Interesting to me also, is the fact that Falerian wine was white. My personal assumption is that the wine at the Last Supper would have been red, but there is no proof that it was and white wine was just as common as red wine during this time in history. A little side research revealed that white wines are in fact used in Christian sacraments, so thinking that the wine was red is nothing more than my own personal bias. So, I guess it is certainly possible that this was the Last Supper wine, but I just don’t think it was.
So, if not Aglianico, then what? While researching for this article, it seemed that all wine history begins and ends with the Roman Empire. Now, I’m not arguing the importance and influence of the Roman Empire on the history of wine, BUT, wine making in the Middle East is well documented and pre-date’s the Roman Empire. The region is literally the cradle of early viticulture. There is conflicting information regarding the oldest documented grape pips — one source says they were found in in Georgia dating back to 6,000 B.C. — another says they were found in modern Turkey, Syria and Lebanon and date back to the Stone Age (circa 8000 B.C.). It is estimated Noah’s vineyard was planted near Turkey in 3000 BC. although some scholars think it was much earlier than that. Regardless, it was from this region wine making is first documented — from here it travelled to Phoenicia and Egypt which were eventually invaded and conquered by Rome.
So, this has me thinking, even though the Romans had already conquered Jerusalem at this point, there is a really good possibility that the wine served at the Last Supper was just a common, locally made wine. Afterall, Jesus lived and died in Israel.
I once heard someone say that it was Sangria that is most likely the closest thing to the wine at the Last Supper. There is some basis in fact for this line of reasoning. Local wine making processes were not very evolved, often involving crushing with feet and inclusion of pips and stems. The resulting wine was a bit harsh and things like tree resin, spices, honey, herbs and fruit were added to offset the tannic properties. Wines were also watered down to dilute the harshness. Diluted wine with fruit – sounds like Sangria right?
Another possibility is a wine called Passum. Passum is a type of wine made from dried grapes. Ancient jars have been unearthed in Judah that were inscribed with the words “wine made from black raisins.” Although Passum is said to have originated in Carthage and spread to Italy with no mention of Israel, raisin wine was a common wine not only in the Roman Empire, but apparently it is a common wine to include in Seder meals during Passover. The Last Supper was a Seder meal so this makes sense. There is definitive evidence that this wine was in Judah, which really is the best documented evidence available. Here is an ancient Passum Recipe from Carthage on how to make the wine.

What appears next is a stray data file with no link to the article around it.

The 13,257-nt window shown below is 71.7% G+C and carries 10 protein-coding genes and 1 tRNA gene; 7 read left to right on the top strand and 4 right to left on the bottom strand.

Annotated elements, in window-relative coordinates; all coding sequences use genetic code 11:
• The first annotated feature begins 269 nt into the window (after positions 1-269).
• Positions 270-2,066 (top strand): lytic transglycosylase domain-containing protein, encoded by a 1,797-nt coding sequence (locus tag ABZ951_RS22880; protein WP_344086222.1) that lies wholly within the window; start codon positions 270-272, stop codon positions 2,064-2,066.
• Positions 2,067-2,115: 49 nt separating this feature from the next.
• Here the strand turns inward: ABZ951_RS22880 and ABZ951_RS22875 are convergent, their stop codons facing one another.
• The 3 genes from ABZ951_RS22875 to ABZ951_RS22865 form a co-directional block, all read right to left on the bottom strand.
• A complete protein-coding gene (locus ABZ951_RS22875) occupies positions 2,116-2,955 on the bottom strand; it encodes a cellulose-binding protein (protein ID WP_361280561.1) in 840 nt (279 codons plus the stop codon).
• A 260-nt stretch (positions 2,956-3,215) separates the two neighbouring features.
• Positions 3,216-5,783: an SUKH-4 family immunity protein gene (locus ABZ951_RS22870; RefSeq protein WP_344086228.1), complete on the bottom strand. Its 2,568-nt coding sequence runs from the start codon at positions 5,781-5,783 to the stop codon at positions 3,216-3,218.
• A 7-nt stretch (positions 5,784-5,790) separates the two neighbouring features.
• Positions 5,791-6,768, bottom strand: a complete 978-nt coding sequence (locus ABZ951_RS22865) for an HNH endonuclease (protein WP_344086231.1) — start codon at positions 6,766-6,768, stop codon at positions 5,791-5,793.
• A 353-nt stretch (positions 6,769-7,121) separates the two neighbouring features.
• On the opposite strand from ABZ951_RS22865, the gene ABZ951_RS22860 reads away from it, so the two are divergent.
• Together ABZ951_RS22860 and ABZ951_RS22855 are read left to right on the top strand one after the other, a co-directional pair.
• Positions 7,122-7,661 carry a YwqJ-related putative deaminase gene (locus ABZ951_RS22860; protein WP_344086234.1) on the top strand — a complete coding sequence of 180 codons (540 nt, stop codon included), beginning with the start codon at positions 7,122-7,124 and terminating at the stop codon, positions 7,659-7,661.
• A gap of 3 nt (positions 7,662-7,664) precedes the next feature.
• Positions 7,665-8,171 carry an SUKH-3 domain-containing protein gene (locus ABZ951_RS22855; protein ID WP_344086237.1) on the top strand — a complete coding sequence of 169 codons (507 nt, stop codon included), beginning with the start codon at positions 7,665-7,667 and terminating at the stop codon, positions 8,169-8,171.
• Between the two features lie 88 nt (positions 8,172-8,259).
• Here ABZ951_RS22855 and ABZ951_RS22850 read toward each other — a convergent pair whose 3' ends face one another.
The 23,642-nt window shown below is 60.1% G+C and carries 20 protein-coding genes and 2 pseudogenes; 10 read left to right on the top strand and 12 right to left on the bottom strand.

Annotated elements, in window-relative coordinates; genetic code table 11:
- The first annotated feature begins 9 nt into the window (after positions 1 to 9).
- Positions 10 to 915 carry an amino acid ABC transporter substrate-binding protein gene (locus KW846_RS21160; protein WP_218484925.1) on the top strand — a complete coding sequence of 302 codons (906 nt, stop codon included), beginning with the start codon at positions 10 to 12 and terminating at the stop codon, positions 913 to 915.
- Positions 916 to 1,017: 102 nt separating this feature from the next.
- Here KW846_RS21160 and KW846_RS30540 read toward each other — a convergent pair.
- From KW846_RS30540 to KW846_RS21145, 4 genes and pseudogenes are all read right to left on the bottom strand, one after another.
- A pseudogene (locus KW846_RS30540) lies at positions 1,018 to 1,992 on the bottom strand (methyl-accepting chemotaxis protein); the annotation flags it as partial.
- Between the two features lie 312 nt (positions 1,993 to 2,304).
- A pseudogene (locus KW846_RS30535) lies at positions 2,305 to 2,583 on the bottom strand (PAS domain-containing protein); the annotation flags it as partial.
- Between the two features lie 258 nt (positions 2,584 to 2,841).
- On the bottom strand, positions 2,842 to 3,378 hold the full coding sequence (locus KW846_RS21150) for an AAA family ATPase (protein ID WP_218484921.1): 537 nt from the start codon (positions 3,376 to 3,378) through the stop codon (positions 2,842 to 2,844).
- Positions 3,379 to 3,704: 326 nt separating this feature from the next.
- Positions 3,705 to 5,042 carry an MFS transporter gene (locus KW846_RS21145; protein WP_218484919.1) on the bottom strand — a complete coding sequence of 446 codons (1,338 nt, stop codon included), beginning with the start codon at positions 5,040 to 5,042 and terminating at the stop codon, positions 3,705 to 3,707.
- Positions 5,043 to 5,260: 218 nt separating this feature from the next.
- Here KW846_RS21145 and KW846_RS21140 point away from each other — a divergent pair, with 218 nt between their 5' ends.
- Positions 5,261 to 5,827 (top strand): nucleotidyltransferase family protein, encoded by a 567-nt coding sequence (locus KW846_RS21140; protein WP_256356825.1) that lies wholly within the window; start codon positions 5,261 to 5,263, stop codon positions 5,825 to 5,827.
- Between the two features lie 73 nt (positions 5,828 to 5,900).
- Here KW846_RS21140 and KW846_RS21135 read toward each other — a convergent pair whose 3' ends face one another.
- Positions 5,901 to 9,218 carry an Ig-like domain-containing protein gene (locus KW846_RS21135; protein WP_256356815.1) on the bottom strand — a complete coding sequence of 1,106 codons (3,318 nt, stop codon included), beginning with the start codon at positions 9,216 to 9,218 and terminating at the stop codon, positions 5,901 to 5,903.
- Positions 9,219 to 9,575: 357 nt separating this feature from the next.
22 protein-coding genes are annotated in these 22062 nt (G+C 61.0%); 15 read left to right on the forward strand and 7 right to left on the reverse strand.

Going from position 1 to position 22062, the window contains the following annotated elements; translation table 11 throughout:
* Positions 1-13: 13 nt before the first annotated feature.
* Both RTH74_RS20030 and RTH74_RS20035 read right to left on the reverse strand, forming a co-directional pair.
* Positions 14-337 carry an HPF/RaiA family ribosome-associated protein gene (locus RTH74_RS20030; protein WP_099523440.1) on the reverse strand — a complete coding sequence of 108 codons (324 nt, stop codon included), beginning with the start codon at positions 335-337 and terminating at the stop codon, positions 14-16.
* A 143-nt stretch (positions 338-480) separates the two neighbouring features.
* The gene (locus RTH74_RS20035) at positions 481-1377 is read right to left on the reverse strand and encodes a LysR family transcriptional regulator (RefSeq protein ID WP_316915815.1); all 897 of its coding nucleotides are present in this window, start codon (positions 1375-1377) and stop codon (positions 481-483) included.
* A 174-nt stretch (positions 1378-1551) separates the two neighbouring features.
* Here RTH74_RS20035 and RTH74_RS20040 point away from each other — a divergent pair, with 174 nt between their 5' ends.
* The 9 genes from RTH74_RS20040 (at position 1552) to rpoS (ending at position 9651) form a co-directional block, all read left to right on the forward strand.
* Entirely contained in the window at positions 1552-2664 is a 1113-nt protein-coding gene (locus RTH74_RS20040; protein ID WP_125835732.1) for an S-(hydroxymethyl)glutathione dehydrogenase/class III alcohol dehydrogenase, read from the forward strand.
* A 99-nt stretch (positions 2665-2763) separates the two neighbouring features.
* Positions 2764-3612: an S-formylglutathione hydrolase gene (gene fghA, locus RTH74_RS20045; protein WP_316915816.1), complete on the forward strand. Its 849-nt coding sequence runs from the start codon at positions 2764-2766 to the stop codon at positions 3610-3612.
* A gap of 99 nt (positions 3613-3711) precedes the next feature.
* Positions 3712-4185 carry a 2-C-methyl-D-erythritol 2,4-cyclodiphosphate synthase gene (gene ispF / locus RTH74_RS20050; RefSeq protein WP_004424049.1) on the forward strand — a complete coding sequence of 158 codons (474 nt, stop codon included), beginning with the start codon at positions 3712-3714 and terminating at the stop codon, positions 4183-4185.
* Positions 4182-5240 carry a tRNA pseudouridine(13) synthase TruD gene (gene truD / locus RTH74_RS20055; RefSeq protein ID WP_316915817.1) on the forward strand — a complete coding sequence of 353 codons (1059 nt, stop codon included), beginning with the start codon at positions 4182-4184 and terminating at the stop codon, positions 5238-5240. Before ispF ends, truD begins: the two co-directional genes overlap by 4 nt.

The hills and moutains surrounding Judea have a long history of wine making, well before the night of the Last Supper. In fact, the Judean Hills is a modern day Israeli wine region. Here is a map of modern Israel wine regions and some viticulture data. Amazingly, Israel is considered a New World wine region which doesn’t seem to make a lot of sense. I assume it is because modern day wine production did not begin until the late 19th century when French Baron Edmond de Rothschild, owner of the Bordeaux estate Château Lafite-Rothschild, developed an interest in the region. He is said to have imported vines of French grape varieties and wine making knowledge to the region. In 1882, he helped establish the Carmel Winery the largest wine producer in Israel — fascinating!
So, while I will certainly still enjoy my Aglianico, I decided to add a bottle of Isreali wine to Easter dinner — maybe I’ll even make Sangria with it! I really wanted to find a wine from the Judean Hills, but they are harder to find. Apparently Galilee is where its at.
I think it is safe to say we will never know for sure what wine was served at the Last Supper, but we do know that wine was served, which is really all that matters!